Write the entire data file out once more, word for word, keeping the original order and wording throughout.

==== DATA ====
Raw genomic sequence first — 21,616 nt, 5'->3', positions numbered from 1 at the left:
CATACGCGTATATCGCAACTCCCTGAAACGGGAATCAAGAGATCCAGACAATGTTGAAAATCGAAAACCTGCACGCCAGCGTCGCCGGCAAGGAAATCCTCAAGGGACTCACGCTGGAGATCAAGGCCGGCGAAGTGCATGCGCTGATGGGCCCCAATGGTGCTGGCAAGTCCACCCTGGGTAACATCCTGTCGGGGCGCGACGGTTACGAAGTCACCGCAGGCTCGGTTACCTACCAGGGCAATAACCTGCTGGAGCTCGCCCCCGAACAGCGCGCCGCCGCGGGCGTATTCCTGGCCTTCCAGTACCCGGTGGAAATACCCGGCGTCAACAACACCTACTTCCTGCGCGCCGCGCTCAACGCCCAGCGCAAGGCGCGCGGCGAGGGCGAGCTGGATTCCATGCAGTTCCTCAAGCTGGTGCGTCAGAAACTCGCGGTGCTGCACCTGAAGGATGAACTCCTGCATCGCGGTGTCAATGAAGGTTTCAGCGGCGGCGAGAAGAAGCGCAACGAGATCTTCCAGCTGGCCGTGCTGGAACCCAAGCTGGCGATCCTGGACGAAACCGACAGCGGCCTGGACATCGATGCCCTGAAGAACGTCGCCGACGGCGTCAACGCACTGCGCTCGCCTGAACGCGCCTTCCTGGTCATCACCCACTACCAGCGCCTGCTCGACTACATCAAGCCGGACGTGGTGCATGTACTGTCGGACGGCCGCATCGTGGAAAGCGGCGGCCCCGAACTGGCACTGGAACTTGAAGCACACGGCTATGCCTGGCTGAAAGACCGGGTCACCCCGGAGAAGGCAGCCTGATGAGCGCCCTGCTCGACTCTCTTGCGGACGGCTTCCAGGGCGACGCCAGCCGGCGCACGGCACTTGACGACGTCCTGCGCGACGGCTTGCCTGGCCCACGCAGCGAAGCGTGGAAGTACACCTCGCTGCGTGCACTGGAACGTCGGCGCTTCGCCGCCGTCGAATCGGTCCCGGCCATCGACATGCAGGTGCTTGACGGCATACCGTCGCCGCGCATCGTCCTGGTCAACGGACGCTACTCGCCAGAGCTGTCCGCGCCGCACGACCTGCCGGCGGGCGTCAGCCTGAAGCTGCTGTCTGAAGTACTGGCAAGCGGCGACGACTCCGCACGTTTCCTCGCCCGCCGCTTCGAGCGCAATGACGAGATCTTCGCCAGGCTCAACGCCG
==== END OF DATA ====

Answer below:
Raw genomic sequence first — 21,616 nt, 5'->3', positions numbered from 1 at the left:
CATACGCGTATATCGCAACTCCCTGAAACGGGAATCAAGAGATCCAGACAATGTTGAAAATCGAAAACCTGCACGCCAGCGTCGCCGGCAAGGAAATCCTCAAGGGACTCACGCTGGAGATCAAGGCCGGCGAAGTGCATGCGCTGATGGGCCCCAATGGTGCTGGCAAGTCCACCCTGGGTAACATCCTGTCGGGGCGCGACGGTTACGAAGTCACCGCAGGCTCGGTTACCTACCAGGGCAATAACCTGCTGGAGCTCGCCCCCGAACAGCGCGCCGCCGCGGGCGTATTCCTGGCCTTCCAGTACCCGGTGGAAATACCCGGCGTCAACAACACCTACTTCCTGCGCGCCGCGCTCAACGCCCAGCGCAAGGCGCGCGGCGAGGGCGAGCTGGATTCCATGCAGTTCCTCAAGCTGGTGCGTCAGAAACTCGCGGTGCTGCACCTGAAGGATGAACTCCTGCATCGCGGTGTCAATGAAGGTTTCAGCGGCGGCGAGAAGAAGCGCAACGAGATCTTCCAGCTGGCCGTGCTGGAACCCAAGCTGGCGATCCTGGACGAAACCGACAGCGGCCTGGACATCGATGCCCTGAAGAACGTCGCCGACGGCGTCAACGCACTGCGCTCGCCTGAACGCGCCTTCCTGGTCATCACCCACTACCAGCGCCTGCTCGACTACATCAAGCCGGACGTGGTGCATGTACTGTCGGACGGCCGCATCGTGGAAAGCGGCGGCCCCGAACTGGCACTGGAACTTGAAGCACACGGCTATGCCTGGCTGAAAGACCGGGTCACCCCGGAGAAGGCAGCCTGATGAGCGCCCTGCTCGACTCTCTTGCGGACGGCTTCCAGGGCGACGCCAGCCGGCGCACGGCACTTGACGACGTCCTGCGCGACGGCTTGCCTGGCCCACGCAGCGAAGCGTGGAAGTACACCTCGCTGCGTGCACTGGAACGTCGGCGCTTCGCCGCCGTCGAATCGGTCCCGGCCATCGACATGCAGGTGCTTGACGGCATACCGTCGCCGCGCATCGTCCTGGTCAACGGACGCTACTCGCCAGAGCTGTCCGCGCCGCACGACCTGCCGGCGGGCGTCAGCCTGAAGCTGCTGTCTGAAGTACTGGCAAGCGGCGACGACTCCGCACGTTTCCTCGCCCGCCGCTTCGAGCGCAATGACGAGATCTTCGCCAGGCTCAACGCCG